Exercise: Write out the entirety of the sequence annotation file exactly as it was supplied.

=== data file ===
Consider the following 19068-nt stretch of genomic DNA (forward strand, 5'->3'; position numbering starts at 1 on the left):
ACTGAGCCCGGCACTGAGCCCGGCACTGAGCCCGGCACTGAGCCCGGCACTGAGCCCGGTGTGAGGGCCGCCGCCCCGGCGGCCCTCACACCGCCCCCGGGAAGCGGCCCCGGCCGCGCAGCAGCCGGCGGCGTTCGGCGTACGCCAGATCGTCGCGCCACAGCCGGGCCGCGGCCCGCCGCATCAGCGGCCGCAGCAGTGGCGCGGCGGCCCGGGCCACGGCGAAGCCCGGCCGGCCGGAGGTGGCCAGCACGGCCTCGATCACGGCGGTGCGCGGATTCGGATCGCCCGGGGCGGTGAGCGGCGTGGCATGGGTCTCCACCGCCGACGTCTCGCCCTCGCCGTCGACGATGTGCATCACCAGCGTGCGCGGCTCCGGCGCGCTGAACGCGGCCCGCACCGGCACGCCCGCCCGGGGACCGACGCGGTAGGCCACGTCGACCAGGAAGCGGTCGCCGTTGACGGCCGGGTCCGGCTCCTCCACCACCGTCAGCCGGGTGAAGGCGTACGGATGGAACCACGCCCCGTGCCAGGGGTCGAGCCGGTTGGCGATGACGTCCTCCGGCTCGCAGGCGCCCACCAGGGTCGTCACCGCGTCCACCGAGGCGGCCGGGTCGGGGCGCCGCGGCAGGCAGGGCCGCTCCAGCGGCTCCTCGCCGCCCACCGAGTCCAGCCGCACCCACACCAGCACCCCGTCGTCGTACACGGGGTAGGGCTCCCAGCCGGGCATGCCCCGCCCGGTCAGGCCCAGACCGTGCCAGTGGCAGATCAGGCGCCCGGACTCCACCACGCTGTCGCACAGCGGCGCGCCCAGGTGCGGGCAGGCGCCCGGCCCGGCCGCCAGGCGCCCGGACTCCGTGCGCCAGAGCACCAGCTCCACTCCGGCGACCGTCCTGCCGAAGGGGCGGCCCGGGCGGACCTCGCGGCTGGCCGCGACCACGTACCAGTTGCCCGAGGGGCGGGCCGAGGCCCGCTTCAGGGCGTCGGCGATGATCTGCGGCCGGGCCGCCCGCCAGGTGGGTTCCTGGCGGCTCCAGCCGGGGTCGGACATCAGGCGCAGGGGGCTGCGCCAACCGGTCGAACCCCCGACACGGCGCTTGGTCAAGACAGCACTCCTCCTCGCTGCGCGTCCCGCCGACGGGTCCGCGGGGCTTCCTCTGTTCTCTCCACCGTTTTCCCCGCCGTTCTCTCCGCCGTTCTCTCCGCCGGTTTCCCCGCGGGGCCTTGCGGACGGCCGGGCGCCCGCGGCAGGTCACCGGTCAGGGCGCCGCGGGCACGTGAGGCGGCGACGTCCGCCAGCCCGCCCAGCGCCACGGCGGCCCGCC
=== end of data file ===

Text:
Consider the following 19068-nt stretch of genomic DNA (forward strand, 5'->3'; position numbering starts at 1 on the left):
ACTGAGCCCGGCACTGAGCCCGGCACTGAGCCCGGCACTGAGCCCGGCACTGAGCCCGGTGTGAGGGCCGCCGCCCCGGCGGCCCTCACACCGCCCCCGGGAAGCGGCCCCGGCCGCGCAGCAGCCGGCGGCGTTCGGCGTACGCCAGATCGTCGCGCCACAGCCGGGCCGCGGCCCGCCGCATCAGCGGCCGCAGCAGTGGCGCGGCGGCCCGGGCCACGGCGAAGCCCGGCCGGCCGGAGGTGGCCAGCACGGCCTCGATCACGGCGGTGCGCGGATTCGGATCGCCCGGGGCGGTGAGCGGCGTGGCATGGGTCTCCACCGCCGACGTCTCGCCCTCGCCGTCGACGATGTGCATCACCAGCGTGCGCGGCTCCGGCGCGCTGAACGCGGCCCGCACCGGCACGCCCGCCCGGGGACCGACGCGGTAGGCCACGTCGACCAGGAAGCGGTCGCCGTTGACGGCCGGGTCCGGCTCCTCCACCACCGTCAGCCGGGTGAAGGCGTACGGATGGAACCACGCCCCGTGCCAGGGGTCGAGCCGGTTGGCGATGACGTCCTCCGGCTCGCAGGCGCCCACCAGGGTCGTCACCGCGTCCACCGAGGCGGCCGGGTCGGGGCGCCGCGGCAGGCAGGGCCGCTCCAGCGGCTCCTCGCCGCCCACCGAGTCCAGCCGCACCCACACCAGCACCCCGTCGTCGTACACGGGGTAGGGCTCCCAGCCGGGCATGCCCCGCCCGGTCAGGCCCAGACCGTGCCAGTGGCAGATCAGGCGCCCGGACTCCACCACGCTGTCGCACAGCGGCGCGCCCAGGTGCGGGCAGGCGCCCGGCCCGGCCGCCAGGCGCCCGGACTCCGTGCGCCAGAGCACCAGCTCCACTCCGGCGACCGTCCTGCCGAAGGGGCGGCCCGGGCGGACCTCGCGGCTGGCCGCGACCACGTACCAGTTGCCCGAGGGGCGGGCCGAGGCCCGCTTCAGGGCGTCGGCGATGATCTGCGGCCGGGCCGCCCGCCAGGTGGGTTCCTGGCGGCTCCAGCCGGGGTCGGACATCAGGCGCAGGGGGCTGCGCCAACCGGTCGAACCCCCGACACGGCGCTTGGTCAAGACAGCACTCCTCCTCGCTGCGCGTCCCGCCGACGGGTCCGCGGGGCTTCCTCTGTTCTCTCCACCGTTTTCCCCGCCGTTCTCTCCGCCGTTCTCTCCGCCGGTTTCCCCGCGGGGCCTTGCGGACGGCCGGGCGCCCGCGGCAGGTCACCGGTCAGGGCGCCGCGGGCACGTGAGGCGGCGACGTCCGCCAGCCCGCCCAGCGCCACGGCGGCCCGCC